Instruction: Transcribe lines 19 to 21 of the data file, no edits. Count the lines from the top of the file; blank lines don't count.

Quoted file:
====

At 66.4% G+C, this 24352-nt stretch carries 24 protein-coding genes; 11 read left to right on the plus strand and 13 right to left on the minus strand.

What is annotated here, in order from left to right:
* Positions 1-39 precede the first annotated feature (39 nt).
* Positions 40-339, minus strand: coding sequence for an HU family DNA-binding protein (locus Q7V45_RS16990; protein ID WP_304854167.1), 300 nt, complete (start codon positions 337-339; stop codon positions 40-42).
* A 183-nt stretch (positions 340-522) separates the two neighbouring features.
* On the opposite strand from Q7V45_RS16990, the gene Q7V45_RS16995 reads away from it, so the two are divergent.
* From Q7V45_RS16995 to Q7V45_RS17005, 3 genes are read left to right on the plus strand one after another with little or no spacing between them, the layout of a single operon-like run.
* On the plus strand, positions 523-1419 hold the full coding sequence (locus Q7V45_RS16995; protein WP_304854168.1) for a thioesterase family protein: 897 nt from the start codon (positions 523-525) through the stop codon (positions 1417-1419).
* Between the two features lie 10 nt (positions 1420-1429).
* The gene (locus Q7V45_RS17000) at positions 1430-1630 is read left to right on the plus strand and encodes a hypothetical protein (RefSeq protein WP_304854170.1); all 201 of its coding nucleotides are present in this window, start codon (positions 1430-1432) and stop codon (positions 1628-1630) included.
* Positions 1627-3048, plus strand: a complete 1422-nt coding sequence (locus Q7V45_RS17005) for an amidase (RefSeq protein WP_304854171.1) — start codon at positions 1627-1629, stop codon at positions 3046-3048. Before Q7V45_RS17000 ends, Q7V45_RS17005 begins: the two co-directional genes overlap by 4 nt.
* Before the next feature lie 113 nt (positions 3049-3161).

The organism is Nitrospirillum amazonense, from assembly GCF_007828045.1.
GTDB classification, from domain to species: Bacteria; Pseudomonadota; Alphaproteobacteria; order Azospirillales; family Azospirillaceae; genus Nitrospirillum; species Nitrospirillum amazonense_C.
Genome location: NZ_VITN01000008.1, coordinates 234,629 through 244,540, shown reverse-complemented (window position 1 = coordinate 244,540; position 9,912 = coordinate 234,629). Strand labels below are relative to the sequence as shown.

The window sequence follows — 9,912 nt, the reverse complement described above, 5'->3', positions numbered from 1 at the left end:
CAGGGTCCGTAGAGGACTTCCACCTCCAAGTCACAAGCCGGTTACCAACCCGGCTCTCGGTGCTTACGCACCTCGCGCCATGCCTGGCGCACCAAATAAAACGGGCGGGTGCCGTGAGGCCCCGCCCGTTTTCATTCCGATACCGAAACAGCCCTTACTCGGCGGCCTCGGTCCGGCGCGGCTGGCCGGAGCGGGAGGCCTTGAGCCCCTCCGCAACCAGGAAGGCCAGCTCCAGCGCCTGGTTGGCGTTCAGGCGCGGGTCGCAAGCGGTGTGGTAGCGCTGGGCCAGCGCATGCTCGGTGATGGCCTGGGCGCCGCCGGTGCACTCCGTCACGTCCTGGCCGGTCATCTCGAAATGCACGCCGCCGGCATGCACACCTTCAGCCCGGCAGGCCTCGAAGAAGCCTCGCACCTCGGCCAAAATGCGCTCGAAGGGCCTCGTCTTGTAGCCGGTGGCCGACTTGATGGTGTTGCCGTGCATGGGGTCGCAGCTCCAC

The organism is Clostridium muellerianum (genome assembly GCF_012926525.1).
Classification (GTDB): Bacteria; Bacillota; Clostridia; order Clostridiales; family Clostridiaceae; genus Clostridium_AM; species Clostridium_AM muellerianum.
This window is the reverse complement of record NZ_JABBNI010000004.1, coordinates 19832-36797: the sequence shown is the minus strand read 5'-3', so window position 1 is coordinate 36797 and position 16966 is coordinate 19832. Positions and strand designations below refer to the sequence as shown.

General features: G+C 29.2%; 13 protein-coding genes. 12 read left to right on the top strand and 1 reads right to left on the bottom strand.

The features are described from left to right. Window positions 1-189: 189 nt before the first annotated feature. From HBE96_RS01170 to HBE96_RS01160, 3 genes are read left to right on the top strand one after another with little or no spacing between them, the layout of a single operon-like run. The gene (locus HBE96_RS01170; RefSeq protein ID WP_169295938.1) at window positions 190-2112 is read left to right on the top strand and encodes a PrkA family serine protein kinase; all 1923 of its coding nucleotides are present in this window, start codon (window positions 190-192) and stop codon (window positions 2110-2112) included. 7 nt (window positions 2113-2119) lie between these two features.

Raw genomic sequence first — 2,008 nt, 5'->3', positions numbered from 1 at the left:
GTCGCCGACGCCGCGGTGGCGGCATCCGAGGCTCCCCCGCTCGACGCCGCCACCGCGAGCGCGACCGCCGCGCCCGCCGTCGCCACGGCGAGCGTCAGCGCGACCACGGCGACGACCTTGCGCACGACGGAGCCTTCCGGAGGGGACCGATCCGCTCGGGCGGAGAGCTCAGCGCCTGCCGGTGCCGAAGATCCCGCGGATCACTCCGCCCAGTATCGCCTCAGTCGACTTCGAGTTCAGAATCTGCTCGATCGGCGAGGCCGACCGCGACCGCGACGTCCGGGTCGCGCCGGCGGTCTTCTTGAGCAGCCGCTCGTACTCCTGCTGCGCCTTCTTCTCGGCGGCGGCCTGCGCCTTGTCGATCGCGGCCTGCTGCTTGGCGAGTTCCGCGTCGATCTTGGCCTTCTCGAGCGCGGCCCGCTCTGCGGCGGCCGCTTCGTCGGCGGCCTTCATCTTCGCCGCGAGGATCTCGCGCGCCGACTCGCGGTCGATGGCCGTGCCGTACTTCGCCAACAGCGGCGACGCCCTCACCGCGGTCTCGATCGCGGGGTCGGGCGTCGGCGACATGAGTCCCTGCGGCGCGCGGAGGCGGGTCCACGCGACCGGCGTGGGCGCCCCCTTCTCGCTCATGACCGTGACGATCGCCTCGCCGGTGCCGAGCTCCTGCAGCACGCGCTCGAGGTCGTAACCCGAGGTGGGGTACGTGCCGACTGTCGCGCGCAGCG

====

Classification (GTDB): Bacteria; Bacillota; Clostridia; order Clostridiales; family Clostridiaceae; genus Clostridium_AM; species Clostridium_AM muellerianum.
This window is the reverse complement of record NZ_JABBNI010000004.1, coordinates 19832-36797: the sequence shown is the minus strand read 5'-3', so window position 1 is coordinate 36797 and position 16966 is coordinate 19832. Positions and strand designations below refer to the sequence as shown.

General features: G+C 29.2%; 13 protein-coding genes. 12 read left to right on the top strand and 1 reads right to left on the bottom strand.